Before there were 13 colonies, there was New Netherland. Founded by the Dutch, this tiny community on the edge of the wilderness supported a staggering array of peoples: Norwegians, Germans, Italians, free and slave Africans, Jews, Bohemians, Mohawk Indians, and more. Surrounded by intolerant Puritans, New Netherland took its cues from Amsterdam, Europe's most liberal city. Inevitably the Dutch and the English clashed, and a new nation was born.
With an extraordinary cast of real-life characters, including Rene Descartes and James, the Duke of York, The Island at the Center of the World is a riveting narrative and a landmark in the chronicles of American history.
©2004 Russell Shorto; (P)2004 Recorded Books, LLC
"An important work." (Booklist)
"New York history buffs will be captivated by Shorto's descriptions of Manhattan in its primordial state, of bays full of salmon and oysters, and blue plums and fields of wild strawberries in what is now Midtown." (The New York Times Book Review)
"Shorto reconstructs, in fascinating detail, the little-told story behind the Dutch settlement and its capital, Manhattan....It's hard to imagine any narrator's voice remaining fresh and compelling through 15 hours of sweeping historical narrative, but Ganser comes close." (Publishers Weekly)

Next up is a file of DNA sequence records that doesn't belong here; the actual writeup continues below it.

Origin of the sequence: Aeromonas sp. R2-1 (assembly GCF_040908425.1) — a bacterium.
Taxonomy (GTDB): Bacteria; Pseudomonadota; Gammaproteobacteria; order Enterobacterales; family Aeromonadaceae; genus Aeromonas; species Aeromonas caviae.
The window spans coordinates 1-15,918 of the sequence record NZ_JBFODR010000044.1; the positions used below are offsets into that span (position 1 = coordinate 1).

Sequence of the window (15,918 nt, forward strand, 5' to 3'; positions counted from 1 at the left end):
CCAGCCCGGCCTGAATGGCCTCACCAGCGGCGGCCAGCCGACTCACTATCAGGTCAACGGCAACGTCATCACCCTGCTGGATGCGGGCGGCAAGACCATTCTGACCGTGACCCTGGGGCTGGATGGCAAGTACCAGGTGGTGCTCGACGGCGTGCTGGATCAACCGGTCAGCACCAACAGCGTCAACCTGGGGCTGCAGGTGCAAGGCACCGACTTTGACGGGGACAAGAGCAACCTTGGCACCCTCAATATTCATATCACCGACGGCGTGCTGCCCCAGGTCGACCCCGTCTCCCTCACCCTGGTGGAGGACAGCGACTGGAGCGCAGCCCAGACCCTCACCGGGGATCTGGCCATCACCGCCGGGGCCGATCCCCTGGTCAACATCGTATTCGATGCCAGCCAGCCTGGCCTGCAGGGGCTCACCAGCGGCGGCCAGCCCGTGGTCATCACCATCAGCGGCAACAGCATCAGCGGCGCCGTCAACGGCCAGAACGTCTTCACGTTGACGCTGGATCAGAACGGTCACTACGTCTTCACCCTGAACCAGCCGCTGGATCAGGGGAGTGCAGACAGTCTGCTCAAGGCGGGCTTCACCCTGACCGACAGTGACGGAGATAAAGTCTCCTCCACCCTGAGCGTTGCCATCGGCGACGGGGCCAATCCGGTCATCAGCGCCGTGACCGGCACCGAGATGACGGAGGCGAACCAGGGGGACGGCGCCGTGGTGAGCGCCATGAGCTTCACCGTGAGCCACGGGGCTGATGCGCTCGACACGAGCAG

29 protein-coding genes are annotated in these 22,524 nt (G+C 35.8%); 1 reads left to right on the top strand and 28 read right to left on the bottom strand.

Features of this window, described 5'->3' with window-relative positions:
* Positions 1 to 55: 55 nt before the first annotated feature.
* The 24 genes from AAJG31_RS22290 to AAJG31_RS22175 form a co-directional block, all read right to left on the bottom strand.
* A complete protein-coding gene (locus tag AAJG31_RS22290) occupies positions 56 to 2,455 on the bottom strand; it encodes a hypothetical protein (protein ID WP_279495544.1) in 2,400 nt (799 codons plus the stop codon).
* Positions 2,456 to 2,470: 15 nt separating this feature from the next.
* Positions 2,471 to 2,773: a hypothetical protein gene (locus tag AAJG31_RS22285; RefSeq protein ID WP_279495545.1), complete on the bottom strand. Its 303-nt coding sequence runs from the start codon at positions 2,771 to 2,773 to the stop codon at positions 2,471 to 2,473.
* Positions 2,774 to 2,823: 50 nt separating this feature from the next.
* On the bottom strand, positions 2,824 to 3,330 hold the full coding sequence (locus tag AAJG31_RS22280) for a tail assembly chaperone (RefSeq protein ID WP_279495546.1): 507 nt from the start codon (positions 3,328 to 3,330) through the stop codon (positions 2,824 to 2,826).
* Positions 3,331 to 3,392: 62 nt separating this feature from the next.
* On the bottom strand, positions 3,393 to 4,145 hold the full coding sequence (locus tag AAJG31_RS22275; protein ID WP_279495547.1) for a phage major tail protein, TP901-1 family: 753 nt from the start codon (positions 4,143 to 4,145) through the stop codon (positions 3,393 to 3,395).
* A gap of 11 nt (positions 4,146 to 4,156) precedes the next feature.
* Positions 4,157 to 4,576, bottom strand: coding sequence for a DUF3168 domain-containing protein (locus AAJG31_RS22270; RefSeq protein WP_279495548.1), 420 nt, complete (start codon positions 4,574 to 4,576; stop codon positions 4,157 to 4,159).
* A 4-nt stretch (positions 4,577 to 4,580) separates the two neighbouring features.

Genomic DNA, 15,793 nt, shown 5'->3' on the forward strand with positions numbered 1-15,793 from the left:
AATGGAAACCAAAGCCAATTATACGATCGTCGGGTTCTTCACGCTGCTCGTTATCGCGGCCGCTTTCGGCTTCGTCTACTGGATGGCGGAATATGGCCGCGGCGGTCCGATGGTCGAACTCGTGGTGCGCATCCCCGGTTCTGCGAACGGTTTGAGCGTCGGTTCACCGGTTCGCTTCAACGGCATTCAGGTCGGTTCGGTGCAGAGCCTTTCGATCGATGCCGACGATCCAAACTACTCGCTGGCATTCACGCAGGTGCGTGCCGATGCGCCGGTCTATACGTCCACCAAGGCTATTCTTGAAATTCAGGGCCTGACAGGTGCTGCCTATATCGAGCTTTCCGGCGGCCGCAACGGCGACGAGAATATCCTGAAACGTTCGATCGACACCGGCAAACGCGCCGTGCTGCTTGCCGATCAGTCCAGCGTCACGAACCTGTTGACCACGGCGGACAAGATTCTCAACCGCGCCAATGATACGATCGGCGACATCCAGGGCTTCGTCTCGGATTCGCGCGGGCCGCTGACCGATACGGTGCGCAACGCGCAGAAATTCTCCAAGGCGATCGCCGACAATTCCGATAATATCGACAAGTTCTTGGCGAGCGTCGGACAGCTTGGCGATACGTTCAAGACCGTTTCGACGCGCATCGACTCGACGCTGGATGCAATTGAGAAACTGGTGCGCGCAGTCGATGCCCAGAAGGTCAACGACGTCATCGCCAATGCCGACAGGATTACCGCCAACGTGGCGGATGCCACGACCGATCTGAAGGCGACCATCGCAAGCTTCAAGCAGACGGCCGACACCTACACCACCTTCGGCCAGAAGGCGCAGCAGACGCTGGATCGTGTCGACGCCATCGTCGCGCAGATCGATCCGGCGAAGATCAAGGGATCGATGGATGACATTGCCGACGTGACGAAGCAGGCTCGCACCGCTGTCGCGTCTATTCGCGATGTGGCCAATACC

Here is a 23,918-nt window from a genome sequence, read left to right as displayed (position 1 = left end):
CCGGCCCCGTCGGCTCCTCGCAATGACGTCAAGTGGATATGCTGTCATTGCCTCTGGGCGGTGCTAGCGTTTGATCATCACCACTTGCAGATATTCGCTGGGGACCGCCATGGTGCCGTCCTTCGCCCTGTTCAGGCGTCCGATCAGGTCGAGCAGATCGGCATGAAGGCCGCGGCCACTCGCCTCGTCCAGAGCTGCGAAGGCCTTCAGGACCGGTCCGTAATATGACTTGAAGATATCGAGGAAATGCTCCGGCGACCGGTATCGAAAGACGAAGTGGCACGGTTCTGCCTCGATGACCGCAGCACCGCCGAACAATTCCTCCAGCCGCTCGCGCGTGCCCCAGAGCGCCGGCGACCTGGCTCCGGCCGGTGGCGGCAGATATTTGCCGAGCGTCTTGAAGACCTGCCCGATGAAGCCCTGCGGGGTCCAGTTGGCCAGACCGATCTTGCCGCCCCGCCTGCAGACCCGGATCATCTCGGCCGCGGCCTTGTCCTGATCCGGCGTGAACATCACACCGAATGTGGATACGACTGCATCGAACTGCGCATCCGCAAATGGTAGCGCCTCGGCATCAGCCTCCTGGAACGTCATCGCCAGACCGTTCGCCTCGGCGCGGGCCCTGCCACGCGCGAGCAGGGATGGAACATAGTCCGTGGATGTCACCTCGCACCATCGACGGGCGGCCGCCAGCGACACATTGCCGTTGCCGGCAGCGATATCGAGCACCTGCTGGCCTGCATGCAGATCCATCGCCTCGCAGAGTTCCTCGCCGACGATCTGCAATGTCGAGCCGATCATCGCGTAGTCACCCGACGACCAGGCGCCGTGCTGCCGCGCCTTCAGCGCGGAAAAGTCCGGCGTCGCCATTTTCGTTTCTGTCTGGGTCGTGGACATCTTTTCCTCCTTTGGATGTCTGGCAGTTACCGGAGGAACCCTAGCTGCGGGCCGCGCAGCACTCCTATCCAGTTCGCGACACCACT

Although a history book, it moves like a whodunit rather than a recitation of facts. While the underlying text certainly is written in this way, the narrator really did an excellent job of presenting the story with anticipation and dramatic tension. Because I listen to books as I drive, I am very sensitive to good narration that keeps me alert. This definitely did the trick.
The story itself is fascinating not only for New Yorkers of today, but for all those interested in colonial history. Yet, the story also clearly aims also at making a point about how we understand the contemporary U.S. as well.
This is one of my favorite Audible books so far, and I plan to listen to it again. It was well paced, never had a slow or dull section, and to me, very enlightening.
It expanded my view of our national history and how much the early Dutch settlers had contributed to our American character and values.
Very enlightening and entertaining. As a fiction junkie it was refreshing to see non fiction can still entertain me. This just isn't a story of Manhattan it is a story of American and what we thought we knew. JOB WELL DONE.
Shorto bases his book on documents that weren't translated into English when I studied this era in school. He covers the European scene as well as the colonies--Dutch, English, Swedish, etc. Fascinating to me since it also shed new light on the Delaware history I learned as a child. Adriaen van der Donck is the hero and the connecting thread of this story, and I enjoyed the detailed, sometimes slow but quite dramatic telling. Shorto also shows the origins of some of American political philosophy and theory in European thought of the 17th century. Great narrator who seemed to love the story also. I plan to read van der Donck's A Description of New Netherland which is available with a foreword by Shorto.